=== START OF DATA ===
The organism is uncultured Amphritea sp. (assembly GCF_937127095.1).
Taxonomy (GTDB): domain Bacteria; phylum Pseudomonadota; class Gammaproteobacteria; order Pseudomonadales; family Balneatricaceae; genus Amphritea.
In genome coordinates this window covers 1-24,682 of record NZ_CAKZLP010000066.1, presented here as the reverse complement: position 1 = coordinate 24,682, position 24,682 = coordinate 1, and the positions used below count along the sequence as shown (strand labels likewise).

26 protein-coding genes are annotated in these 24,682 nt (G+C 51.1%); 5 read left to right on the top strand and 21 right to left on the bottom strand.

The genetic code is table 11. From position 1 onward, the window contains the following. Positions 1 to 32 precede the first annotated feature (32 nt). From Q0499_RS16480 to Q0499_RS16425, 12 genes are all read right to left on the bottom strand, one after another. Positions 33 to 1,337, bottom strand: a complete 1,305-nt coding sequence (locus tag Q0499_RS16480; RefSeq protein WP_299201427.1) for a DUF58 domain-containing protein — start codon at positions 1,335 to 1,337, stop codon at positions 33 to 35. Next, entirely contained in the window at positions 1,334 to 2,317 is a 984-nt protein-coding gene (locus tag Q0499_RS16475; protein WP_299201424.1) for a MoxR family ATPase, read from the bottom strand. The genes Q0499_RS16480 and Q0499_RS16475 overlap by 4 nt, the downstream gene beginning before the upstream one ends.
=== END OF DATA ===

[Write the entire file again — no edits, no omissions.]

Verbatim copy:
The organism is uncultured Amphritea sp. (assembly GCF_937127095.1).
Taxonomy (GTDB): domain Bacteria; phylum Pseudomonadota; class Gammaproteobacteria; order Pseudomonadales; family Balneatricaceae; genus Amphritea.
In genome coordinates this window covers 1-24,682 of record NZ_CAKZLP010000066.1, presented here as the reverse complement: position 1 = coordinate 24,682, position 24,682 = coordinate 1, and the positions used below count along the sequence as shown (strand labels likewise).

26 protein-coding genes are annotated in these 24,682 nt (G+C 51.1%); 5 read left to right on the top strand and 21 right to left on the bottom strand.

The genetic code is table 11. From position 1 onward, the window contains the following. Positions 1 to 32 precede the first annotated feature (32 nt). From Q0499_RS16480 to Q0499_RS16425, 12 genes are all read right to left on the bottom strand, one after another. Positions 33 to 1,337, bottom strand: a complete 1,305-nt coding sequence (locus tag Q0499_RS16480; RefSeq protein WP_299201427.1) for a DUF58 domain-containing protein — start codon at positions 1,335 to 1,337, stop codon at positions 33 to 35. Next, entirely contained in the window at positions 1,334 to 2,317 is a 984-nt protein-coding gene (locus tag Q0499_RS16475; protein WP_299201424.1) for a MoxR family ATPase, read from the bottom strand. The genes Q0499_RS16480 and Q0499_RS16475 overlap by 4 nt, the downstream gene beginning before the upstream one ends.